Condensed Soup Not Required – Arnáki Frikasé

It was late 1975 and I was on a mission to impress my Greek boyfriend by learning how to cook some of his national dishes. This wasn’t easy then, apart from the dearth of some vital ingredients, there was really only one cookbook available and also, at that point, I had never been to Greece.  With the best intentions, my sister passed on a recipe for a Greek lamb casserole and I diligently copied it down into the back of my copy of ‘The Home Book of Greek Cookery’ – and there it still is. I think I probably cooked it once, maybe twice, but it wasn’t as authentic  as I had hoped.

It starts off reasonably enough with trimmed, cubes of lamb, ‘sprinkled with lemon juice and salt’. The addition of onion and garlic is fine too. The use of thyme, cinnamon and rosemary is probably ok but mushrooms are not commonly used in Greece. It all starts to go really weird with the appearance of a tin of celery soup (condensed) on the list of ingredients. I can safely say that as my familiarity with Greek food has grown, I have never added a can of soup (condensed or otherwise) to any traditional Greek dish. But then, this was England and it was the mid-Seventies.

Some years later, on a bitterly cold but incredibly bright, winter’s day in northern Athens, we went for a spot of Sunday lunch. It was one of those long, leisurely taverna lunches and I vividly remember a rickety building, with steamy windows, heated by a wood-burning stove – its long, metal chimney snaking across the ceiling. The meal was one of lots of different winter dishes – perhaps plates of stuffed cabbage leaves, maybe some bulgur wheat, maybe some chickpeas, the most memorable though was a steaming bowl of fragrant, creamy greens and unctuous, tender lamb. That’s when the penny dropped and I realised what that recipe of lamb and condensed celery soup, albeit in a very Seventies’ way, was trying to recreate.  It had, of course, meant to be ‘arnáki frikasé’.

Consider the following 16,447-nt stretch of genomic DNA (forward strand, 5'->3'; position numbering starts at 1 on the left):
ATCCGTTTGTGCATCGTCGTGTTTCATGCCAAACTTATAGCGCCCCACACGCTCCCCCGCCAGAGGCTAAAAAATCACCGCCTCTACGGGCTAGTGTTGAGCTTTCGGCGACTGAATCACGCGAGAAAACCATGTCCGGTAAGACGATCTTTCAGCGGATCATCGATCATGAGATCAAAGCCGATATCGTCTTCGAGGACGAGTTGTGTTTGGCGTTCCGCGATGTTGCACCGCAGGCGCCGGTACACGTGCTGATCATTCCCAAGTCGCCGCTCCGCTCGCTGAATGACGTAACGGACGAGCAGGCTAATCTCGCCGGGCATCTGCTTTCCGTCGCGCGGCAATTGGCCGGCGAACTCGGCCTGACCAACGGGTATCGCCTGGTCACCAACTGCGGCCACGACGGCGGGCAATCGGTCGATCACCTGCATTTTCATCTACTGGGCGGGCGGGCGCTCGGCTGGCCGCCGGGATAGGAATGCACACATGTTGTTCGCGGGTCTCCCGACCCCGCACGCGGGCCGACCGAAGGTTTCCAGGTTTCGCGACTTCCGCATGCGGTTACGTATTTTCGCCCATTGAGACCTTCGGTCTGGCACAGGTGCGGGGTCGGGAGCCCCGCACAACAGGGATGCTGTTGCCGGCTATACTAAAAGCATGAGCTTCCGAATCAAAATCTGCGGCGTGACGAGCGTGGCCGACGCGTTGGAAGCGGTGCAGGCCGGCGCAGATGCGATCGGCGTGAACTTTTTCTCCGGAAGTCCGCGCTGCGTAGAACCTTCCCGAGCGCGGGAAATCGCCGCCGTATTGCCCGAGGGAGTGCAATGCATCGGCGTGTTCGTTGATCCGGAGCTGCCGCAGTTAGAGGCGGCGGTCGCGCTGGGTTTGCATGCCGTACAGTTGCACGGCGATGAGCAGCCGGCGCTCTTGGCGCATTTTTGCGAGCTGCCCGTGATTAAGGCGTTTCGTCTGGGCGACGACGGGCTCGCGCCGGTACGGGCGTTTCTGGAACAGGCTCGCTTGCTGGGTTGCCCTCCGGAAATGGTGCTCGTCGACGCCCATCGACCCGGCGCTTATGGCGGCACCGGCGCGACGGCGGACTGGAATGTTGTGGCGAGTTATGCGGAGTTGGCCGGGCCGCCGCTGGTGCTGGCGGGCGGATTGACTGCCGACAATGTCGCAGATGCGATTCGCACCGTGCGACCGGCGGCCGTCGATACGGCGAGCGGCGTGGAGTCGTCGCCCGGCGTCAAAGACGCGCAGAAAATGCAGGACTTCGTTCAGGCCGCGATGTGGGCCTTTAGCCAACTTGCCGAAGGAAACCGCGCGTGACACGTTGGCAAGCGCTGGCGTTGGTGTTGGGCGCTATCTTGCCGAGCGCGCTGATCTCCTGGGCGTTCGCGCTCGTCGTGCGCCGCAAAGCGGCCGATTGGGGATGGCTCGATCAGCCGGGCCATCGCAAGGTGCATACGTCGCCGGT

You don’t need to be a great linguist to realise that fricassée is not a very Greek word. I imagine our old friend Nikos Tselementés, as part of his campaign to westernise Greek food, gave a pre-existing traditional dish a fancy European name. In classic French cuisine, fricassée is made by braising meat or poultry without browning the meat, adding some vegetables (usually mushrooms)  and thickening the cooking juices with a white, roux sauce or heavy cream. So you can see how, if you wanted to rebrand a dish of braised lamb, leaf vegetables, fresh herbs, all finished with the very Greek egg and lemon sauce, you would give it the tag of ‘fricassée’.

Although it is one of the loveliest, most delicate of traditional casseroles, it is possibly the least photogenic ! Appearances aren’t everything though and  with it you have a perfectly balanced, one-pot meal that combines a small amount of lamb with piles of braised lettuce or spinach; the creamy avgolémono sauce is a very light, low-fat alternative to cream. Combined with a side dish of boiled rice, it is one of my favourite meals for a cold winter’s day.

So this is the real Arnaki Frikasé and a can of celery soup (condensed) is definitely NOT required

Arnáki Frikasé

For the casserole

500 – 700 gm trimmed, cubed leg of lamb

1 tablespoon of olive oil